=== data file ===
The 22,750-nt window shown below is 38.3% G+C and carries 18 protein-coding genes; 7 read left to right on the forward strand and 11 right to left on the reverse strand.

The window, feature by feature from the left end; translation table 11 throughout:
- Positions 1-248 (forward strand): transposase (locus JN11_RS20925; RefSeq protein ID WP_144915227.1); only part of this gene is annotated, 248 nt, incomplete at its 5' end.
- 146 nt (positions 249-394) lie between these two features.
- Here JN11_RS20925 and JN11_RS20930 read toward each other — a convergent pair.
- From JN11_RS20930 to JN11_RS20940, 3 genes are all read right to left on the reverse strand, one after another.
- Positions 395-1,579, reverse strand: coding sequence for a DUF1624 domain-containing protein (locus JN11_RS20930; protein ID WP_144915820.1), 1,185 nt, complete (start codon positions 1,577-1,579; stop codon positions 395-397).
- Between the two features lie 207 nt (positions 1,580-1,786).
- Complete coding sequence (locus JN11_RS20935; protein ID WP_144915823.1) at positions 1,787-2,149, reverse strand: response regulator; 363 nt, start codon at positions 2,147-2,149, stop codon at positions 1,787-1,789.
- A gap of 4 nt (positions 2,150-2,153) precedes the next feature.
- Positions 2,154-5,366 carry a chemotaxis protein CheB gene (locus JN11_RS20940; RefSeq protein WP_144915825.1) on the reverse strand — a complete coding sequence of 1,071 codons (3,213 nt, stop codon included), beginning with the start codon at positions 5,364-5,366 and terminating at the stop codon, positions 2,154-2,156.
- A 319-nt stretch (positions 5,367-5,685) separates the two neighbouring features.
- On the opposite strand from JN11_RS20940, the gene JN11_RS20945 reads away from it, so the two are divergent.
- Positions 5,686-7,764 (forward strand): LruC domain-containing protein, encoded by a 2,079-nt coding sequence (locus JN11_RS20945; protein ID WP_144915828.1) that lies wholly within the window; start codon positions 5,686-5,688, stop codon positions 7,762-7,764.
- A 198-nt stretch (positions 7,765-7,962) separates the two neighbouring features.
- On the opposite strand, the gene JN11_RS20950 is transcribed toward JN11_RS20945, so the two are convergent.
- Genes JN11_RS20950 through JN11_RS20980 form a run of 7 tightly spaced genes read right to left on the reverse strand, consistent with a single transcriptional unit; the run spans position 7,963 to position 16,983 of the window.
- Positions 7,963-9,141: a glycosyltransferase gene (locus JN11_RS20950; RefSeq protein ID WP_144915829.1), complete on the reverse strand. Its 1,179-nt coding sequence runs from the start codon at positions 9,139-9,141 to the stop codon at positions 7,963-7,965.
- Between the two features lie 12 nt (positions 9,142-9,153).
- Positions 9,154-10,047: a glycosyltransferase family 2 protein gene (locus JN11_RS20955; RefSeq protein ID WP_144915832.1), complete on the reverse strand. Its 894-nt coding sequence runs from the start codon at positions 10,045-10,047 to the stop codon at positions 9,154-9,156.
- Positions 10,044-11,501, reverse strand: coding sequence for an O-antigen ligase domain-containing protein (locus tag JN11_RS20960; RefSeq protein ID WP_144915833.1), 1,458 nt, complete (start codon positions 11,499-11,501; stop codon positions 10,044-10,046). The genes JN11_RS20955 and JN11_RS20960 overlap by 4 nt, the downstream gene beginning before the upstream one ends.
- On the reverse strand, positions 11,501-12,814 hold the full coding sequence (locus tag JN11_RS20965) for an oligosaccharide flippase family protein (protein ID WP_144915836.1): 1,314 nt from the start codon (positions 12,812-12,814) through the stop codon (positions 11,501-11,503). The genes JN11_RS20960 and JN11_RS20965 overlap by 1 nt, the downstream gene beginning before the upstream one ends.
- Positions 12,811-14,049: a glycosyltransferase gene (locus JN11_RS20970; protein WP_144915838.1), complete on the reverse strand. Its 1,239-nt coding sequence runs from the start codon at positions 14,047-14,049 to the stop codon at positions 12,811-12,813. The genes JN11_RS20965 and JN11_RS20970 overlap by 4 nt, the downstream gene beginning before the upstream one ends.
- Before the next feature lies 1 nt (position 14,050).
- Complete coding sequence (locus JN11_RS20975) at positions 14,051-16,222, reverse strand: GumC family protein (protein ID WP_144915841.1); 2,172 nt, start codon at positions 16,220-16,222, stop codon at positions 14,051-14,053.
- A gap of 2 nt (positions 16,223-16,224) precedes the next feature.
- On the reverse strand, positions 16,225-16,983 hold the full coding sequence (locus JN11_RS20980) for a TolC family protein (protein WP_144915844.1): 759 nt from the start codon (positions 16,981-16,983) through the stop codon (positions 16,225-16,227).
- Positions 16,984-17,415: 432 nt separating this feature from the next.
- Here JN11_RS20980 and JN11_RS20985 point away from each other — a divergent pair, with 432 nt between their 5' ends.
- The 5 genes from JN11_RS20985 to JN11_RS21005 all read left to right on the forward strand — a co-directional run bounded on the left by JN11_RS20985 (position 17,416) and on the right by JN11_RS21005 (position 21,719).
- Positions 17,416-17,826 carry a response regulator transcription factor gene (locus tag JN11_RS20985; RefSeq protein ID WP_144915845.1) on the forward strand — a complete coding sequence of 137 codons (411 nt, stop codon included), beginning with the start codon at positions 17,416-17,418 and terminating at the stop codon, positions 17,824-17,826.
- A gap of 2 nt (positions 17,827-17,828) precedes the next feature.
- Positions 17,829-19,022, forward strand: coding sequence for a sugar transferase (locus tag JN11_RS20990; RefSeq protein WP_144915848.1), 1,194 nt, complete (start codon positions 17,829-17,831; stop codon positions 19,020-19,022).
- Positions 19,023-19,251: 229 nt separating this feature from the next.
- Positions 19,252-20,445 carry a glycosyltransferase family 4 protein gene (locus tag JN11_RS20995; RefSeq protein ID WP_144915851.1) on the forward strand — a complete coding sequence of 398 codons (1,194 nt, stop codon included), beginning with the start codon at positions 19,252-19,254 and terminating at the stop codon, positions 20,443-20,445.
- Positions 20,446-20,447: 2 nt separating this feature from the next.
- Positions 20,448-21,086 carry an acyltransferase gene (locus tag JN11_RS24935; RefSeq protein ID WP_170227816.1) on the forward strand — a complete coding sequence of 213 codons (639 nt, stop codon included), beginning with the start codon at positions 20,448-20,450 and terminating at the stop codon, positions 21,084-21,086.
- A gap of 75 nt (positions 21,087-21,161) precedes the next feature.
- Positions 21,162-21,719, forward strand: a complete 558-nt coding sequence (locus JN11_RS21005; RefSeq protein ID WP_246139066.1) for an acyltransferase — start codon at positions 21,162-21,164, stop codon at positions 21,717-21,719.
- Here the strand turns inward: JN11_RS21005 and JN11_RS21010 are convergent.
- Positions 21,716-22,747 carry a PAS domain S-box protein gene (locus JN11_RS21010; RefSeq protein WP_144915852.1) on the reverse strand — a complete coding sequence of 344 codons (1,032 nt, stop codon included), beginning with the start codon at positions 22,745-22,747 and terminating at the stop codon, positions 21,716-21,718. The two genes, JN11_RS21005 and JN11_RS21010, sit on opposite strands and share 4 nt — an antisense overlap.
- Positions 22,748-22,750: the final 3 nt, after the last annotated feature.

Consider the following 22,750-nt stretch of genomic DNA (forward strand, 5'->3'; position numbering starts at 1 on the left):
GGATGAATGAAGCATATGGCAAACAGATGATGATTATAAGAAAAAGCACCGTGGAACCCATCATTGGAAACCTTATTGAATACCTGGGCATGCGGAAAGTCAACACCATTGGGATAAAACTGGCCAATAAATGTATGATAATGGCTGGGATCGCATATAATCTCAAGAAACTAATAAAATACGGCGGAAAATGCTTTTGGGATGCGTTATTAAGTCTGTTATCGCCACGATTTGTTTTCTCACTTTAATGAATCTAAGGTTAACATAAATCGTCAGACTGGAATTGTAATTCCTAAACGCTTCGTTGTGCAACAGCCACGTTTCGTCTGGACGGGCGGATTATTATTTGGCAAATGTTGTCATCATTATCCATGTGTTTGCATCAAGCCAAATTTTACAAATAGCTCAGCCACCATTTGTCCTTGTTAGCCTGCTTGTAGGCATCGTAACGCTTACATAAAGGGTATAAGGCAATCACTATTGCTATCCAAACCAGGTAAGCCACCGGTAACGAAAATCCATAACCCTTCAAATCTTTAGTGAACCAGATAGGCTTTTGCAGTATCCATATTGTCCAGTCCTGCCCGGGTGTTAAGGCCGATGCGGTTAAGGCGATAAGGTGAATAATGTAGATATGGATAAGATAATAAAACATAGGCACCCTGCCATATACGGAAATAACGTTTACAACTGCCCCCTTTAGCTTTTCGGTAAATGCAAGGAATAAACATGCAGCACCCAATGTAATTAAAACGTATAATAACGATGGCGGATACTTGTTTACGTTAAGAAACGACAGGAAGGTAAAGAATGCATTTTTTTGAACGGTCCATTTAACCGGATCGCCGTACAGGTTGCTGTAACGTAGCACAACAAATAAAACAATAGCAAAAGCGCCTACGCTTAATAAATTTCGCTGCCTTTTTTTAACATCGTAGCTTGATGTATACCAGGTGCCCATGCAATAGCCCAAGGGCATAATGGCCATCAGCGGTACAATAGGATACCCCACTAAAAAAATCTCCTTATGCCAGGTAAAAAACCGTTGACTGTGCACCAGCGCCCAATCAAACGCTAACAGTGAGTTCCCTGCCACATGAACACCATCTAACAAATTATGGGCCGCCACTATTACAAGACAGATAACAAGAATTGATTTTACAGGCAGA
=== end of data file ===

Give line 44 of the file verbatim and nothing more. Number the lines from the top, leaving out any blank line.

GGATGAATGAAGCATATGGCAAACAGATGATGATTATAAGAAAAAGCACCGTGGAACCCATCATTGGAAACCTTATTGAATACCTGGGCATGCGGAAAGTCAACACCATTGGGATAAAACTGGCCAATAAATGTATGATAATGGCTGGGATCGCATATAATCTCAAGAAACTAATAAAATACGGCGGAAAATGCTTTTGGGATGCGTTATTAAGTCTGTTATCGCCACGATTTGTTTTCTCACTTTAATGAATCTAAGGTTAACATAAATCGTCAGACTGGAATTGTAATTCCTAAACGCTTCGTTGTGCAACAGCCACGTTTCGTCTGGACGGGCGGATTATTATTTGGCAAATGTTGTCATCATTATCCATGTGTTTGCATCAAGCCAAATTTTACAAATAGCTCAGCCACCATTTGTCCTTGTTAGCCTGCTTGTAGGCATCGTAACGCTTACATAAAGGGTATAAGGCAATCACTATTGCTATCCAAACCAGGTAAGCCACCGGTAACGAAAATCCATAACCCTTCAAATCTTTAGTGAACCAGATAGGCTTTTGCAGTATCCATATTGTCCAGTCCTGCCCGGGTGTTAAGGCCGATGCGGTTAAGGCGATAAGGTGAATAATGTAGATATGGATAAGATAATAAAACATAGGCACCCTGCCATATACGGAAATAACGTTTACAACTGCCCCCTTTAGCTTTTCGGTAAATGCAAGGAATAAACATGCAGCACCCAATGTAATTAAAACGTATAATAACGATGGCGGATACTTGTTTACGTTAAGAAACGACAGGAAGGTAAAGAATGCATTTTTTTGAACGGTCCATTTAACCGGATCGCCGTACAGGTTGCTGTAACGTAGCACAACAAATAAAACAATAGCAAAAGCGCCTACGCTTAATAAATTTCGCTGCCTTTTTTTAACATCGTAGCTTGATGTATACCAGGTGCCCATGCAATAGCCCAAGGGCATAATGGCCATCAGCGGTACAATAGGATACCCCACTAAAAAAATCTCCTTATGCCAGGTAAAAAACCGTTGACTGTGCACCAGCGCCCAATCAAACGCTAACAGTGAGTTCCCTGCCACATGAACACCATCTAACAAATTATGGGCCGCCACTATTACAAGACAGATAACAAGAATTGATTTTACAGGCAGA